dark brown horse eating grassA couple of years ago, I started to watch Heartland with my grandma. Heartland is a Canadian show filmed in Alberta. I like horses and had taken riding lessons for a few years, so it fit. One of the main characters, Ty, became my favourite. I seemed to be able to connect with his personality. He always managed to find himself in dangerous situations. He went into a coma and survived. He became a vet. Sometimes I think I want to become a vet or at least work with animals.

Near the end of season 13, a stray bullet from a hunter hits Amy, who is the main character and married to Ty. Ty had seen the hunter aiming and jumped in front of Amy. He knew Amy was hit, so took her to the hospital. He didn’t realize the bullet had gone through him. He was treated and appeared well.

As season 14 begins, we see Amy, Ty and grandpa (Jack) training a horse. Amy asks Ty to take the horse to the stable while she takes Lyndy (her very young daughter) to the house to help with dinner. Moments later, Ty falls to the ground and apparently is dead. The scene then goes one year later and we start to hear how the various family members are grieving.

After we watched the show, grandma and I went for a walk and I started to reflect on the show. I know they are only actors, but I could not help but relate to what I have heard about how people react while dealing with grief. I have watched my family deal with the grief from my Uncle Tim’s death my whole life and they all grieve differently.

In Heartland, Amy’s dad, Tim, is frustrated that Amy cannot make a decision about what to do with the house she and Ty were in the midst of building. He also wants her to get back to her business of training horses. He wants her to move on and says to everyone several times, she just has to move forward. She has to get on with her life.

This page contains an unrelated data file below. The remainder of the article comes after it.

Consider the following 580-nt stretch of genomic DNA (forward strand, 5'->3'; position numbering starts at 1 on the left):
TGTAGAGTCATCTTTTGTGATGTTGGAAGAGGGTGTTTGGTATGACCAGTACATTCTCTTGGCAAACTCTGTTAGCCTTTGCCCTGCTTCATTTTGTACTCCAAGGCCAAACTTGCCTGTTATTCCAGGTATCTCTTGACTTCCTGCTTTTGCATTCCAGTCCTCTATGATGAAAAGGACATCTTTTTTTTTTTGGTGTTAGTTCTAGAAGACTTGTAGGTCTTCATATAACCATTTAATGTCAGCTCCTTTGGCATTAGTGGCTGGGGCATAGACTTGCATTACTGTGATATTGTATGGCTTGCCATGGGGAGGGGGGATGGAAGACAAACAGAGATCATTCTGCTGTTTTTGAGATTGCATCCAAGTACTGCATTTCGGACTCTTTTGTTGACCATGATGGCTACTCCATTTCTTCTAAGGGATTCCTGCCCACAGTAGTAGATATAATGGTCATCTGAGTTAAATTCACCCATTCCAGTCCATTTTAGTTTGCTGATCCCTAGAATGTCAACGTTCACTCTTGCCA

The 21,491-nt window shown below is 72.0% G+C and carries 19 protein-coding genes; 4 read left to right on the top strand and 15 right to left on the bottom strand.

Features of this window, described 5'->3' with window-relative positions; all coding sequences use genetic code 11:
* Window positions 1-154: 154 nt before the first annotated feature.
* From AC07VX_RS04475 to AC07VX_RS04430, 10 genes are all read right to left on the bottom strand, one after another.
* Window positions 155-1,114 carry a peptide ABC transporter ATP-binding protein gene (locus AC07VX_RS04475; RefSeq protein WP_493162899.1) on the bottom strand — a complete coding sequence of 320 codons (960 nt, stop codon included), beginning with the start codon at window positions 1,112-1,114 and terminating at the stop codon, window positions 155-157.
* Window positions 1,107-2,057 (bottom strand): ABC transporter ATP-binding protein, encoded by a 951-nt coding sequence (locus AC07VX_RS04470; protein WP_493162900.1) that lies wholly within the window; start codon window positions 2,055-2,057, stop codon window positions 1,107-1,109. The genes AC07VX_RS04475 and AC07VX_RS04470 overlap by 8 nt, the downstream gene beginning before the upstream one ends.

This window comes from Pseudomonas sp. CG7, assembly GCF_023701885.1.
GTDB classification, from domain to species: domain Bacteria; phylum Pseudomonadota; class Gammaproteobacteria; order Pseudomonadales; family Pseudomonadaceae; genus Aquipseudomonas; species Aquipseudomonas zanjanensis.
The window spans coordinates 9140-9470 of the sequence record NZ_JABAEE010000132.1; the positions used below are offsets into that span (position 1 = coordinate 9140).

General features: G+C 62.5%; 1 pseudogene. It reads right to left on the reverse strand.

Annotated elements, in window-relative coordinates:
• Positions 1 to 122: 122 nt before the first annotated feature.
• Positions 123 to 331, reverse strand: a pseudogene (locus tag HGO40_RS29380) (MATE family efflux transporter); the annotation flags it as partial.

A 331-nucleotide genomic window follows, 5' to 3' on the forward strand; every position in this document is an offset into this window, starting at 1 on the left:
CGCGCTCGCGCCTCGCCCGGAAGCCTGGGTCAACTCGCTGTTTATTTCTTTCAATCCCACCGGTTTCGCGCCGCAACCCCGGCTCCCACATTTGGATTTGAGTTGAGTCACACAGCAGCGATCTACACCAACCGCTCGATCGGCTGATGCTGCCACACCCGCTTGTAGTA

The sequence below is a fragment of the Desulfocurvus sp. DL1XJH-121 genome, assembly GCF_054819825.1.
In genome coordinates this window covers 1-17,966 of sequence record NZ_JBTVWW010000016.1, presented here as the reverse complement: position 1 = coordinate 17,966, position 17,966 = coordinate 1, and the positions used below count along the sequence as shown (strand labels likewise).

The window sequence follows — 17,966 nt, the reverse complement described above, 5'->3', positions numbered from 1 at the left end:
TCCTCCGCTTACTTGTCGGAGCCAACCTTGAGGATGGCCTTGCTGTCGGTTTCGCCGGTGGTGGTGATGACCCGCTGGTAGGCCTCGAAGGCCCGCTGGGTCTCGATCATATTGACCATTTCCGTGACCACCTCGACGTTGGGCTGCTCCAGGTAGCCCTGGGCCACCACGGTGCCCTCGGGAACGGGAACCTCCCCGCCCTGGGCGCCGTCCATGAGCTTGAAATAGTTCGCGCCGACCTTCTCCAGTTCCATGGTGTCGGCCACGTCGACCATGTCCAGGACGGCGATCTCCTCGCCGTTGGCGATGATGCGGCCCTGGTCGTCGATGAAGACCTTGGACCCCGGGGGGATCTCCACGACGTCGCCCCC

Jack keeps reminding Tim that everyone grieves in their own way and their own time and that when Amy is ready she will make the decisions that are needed.

Georgie, adopted into the family, comes home from college for the one-year memorial service. Georgie had focused on college. She expresses that she felt sad and guilty for not being around more to support Amy.

Jack takes Amy up to the remote family cottage for a couple of days. Both reflect on memories of shared moments with Ty. Amy asks Jack how he had coped with the death of his wife. Jack offers some advice but mostly listens to Amy talk.

The memorial service allowed everyone an opportunity to express meaningful thoughts of times they shared with Ty. I noticed there were many people important to Ty and Amy who were not able to attend the memorial service, likely a result of the pandemic and having to limit the number of people gathering. It caused me to reflect on how funerals and memorials are different during these times. Grandma and I hugged and cried. We shared our own favourite reflections on the various scenes.

I considered and discussed with my grandma how different this show was from others in which a main character dies. Usually at a season closing or end of show – they just die and on the next shows, no one seems to mention them or reflect on their lives. Heartland seemed to resemble more about what I have heard or learned of grief. People’s reactions are so different. We are each unique.

When our dog Timber died a few years ago, after the tears, one thing I remember is that when a certain song came on the radio, I recalled all the times we had shared with Timber. When I went back to school after she passed, it was hard for me to focus because all I could think about was Timber. After she died my grandpa, my sister and I painted a rock of the places she had lived. Our family made a coffin for Timber and we nailed on some of her dog tags from the cities where she had lived. We put the rock on top of where we buried her.

I never knew my uncle Tim. He died before I was born. I laugh when I hear some of the stories of his young life. I cry when I hear that he went to work, enjoyed his work and one day he died from an explosion at his workplace. I didn’t know him, but I can still share in my family’s grief and celebrate Uncle Tim’s life.

Jocelyn H